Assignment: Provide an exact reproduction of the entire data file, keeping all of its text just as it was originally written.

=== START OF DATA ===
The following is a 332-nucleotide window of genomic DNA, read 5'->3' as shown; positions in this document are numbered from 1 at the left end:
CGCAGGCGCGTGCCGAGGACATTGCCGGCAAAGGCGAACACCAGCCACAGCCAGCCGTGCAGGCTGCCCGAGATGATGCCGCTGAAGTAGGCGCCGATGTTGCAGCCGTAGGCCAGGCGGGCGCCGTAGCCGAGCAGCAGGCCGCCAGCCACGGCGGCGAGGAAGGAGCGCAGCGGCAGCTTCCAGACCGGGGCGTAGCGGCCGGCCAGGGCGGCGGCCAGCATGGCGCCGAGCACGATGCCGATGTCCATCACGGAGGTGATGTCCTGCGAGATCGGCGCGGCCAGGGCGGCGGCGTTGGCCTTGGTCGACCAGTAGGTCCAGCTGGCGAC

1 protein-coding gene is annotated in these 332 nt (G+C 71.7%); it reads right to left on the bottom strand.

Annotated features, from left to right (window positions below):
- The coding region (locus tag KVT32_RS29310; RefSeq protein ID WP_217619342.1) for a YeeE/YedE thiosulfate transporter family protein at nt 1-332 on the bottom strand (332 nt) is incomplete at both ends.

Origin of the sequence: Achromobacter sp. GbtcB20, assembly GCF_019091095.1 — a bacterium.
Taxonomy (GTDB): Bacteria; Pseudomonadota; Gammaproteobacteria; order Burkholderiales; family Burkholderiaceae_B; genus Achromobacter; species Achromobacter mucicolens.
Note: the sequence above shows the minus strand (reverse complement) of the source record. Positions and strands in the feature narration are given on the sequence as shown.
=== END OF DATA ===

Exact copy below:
The following is a 332-nucleotide window of genomic DNA, read 5'->3' as shown; positions in this document are numbered from 1 at the left end:
CGCAGGCGCGTGCCGAGGACATTGCCGGCAAAGGCGAACACCAGCCACAGCCAGCCGTGCAGGCTGCCCGAGATGATGCCGCTGAAGTAGGCGCCGATGTTGCAGCCGTAGGCCAGGCGGGCGCCGTAGCCGAGCAGCAGGCCGCCAGCCACGGCGGCGAGGAAGGAGCGCAGCGGCAGCTTCCAGACCGGGGCGTAGCGGCCGGCCAGGGCGGCGGCCAGCATGGCGCCGAGCACGATGCCGATGTCCATCACGGAGGTGATGTCCTGCGAGATCGGCGCGGCCAGGGCGGCGGCGTTGGCCTTGGTCGACCAGTAGGTCCAGCTGGCGAC

1 protein-coding gene is annotated in these 332 nt (G+C 71.7%); it reads right to left on the bottom strand.

Annotated features, from left to right (window positions below):
- The coding region (locus tag KVT32_RS29310; RefSeq protein ID WP_217619342.1) for a YeeE/YedE thiosulfate transporter family protein at nt 1-332 on the bottom strand (332 nt) is incomplete at both ends.

Origin of the sequence: Achromobacter sp. GbtcB20, assembly GCF_019091095.1 — a bacterium.
Taxonomy (GTDB): Bacteria; Pseudomonadota; Gammaproteobacteria; order Burkholderiales; family Burkholderiaceae_B; genus Achromobacter; species Achromobacter mucicolens.
Note: the sequence above shows the minus strand (reverse complement) of the source record. Positions and strands in the feature narration are given on the sequence as shown.